Barclays to exit British gas fracking industry

LONDON (Reuters)

 Barclays said it is exiting the British gas fracking industry after gas developer Third Energy, in which the bank owns a significant stake, agreed to sell its onshore gas activities to a division of U.S.-based Alpha Energy.

Third Energy had planned to frack at the Kirby Misperton site in Yorkshire, northern England, last year but failed to receive government consent after a crack down on the financial status of fracking firms.

Third Energy Holding Limited said on Thursday it had signed a sale agreement with Alpha Energy owned York Energy UK Holdings Ltd, for its onshore business, including Kirby Misperton.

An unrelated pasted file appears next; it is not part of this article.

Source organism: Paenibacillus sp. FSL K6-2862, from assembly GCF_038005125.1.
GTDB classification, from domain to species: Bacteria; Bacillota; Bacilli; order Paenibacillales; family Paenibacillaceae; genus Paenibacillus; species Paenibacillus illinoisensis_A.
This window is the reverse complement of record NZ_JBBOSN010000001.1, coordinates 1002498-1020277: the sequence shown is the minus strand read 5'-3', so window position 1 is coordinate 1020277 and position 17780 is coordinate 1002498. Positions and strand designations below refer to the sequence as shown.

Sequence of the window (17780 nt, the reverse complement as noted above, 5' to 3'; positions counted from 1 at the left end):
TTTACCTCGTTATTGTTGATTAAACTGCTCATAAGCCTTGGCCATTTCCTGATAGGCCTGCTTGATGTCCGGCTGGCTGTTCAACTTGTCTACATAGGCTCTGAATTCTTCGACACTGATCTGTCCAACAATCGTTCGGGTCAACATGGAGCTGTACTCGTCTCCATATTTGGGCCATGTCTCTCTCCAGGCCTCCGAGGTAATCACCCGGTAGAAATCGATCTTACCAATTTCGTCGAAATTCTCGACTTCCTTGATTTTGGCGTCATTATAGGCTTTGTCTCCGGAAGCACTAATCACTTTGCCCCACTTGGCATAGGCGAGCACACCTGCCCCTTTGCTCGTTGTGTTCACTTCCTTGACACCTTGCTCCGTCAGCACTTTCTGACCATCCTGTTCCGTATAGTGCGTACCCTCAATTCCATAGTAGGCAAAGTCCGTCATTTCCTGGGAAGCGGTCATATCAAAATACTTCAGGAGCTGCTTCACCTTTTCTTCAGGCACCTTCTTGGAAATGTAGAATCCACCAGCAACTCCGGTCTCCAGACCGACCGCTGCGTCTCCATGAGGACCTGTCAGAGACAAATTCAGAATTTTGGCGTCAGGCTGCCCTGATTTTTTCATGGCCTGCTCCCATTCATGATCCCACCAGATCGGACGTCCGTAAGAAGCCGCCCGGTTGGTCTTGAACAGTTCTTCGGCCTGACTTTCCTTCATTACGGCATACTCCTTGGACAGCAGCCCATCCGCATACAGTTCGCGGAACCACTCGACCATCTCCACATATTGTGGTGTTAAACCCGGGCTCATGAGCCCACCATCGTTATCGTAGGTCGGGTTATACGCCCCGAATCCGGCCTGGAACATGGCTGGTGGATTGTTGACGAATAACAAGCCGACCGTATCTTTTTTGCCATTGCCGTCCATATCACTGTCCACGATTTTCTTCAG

“The deal confirms that we no longer have the stake in the fracking site”, a Barclays spokesman said via email, adding that the bank had planned to offload the stake for some time.

Fracking, or hydraulically fracturing, involves extracting gas from rocks by breaking them up with water and chemicals at high pressure.

It is fiercely opposed by environmentalists who have raised concerns about potential groundwater contamination and say extracting more fossil fuel is at odds with Britain’s commitment to reduce greenhouse gas emissions.

Cuadrilla, the only company to have fracked for gas in Britain, had to halt operations several times last year at its Preston New Road site in northwest England due to seismic events.

Alpha Energy is a U.S.-based oil and gas asset business.

The sale is subject to regulator conditions being met, a statement from Third Energy said.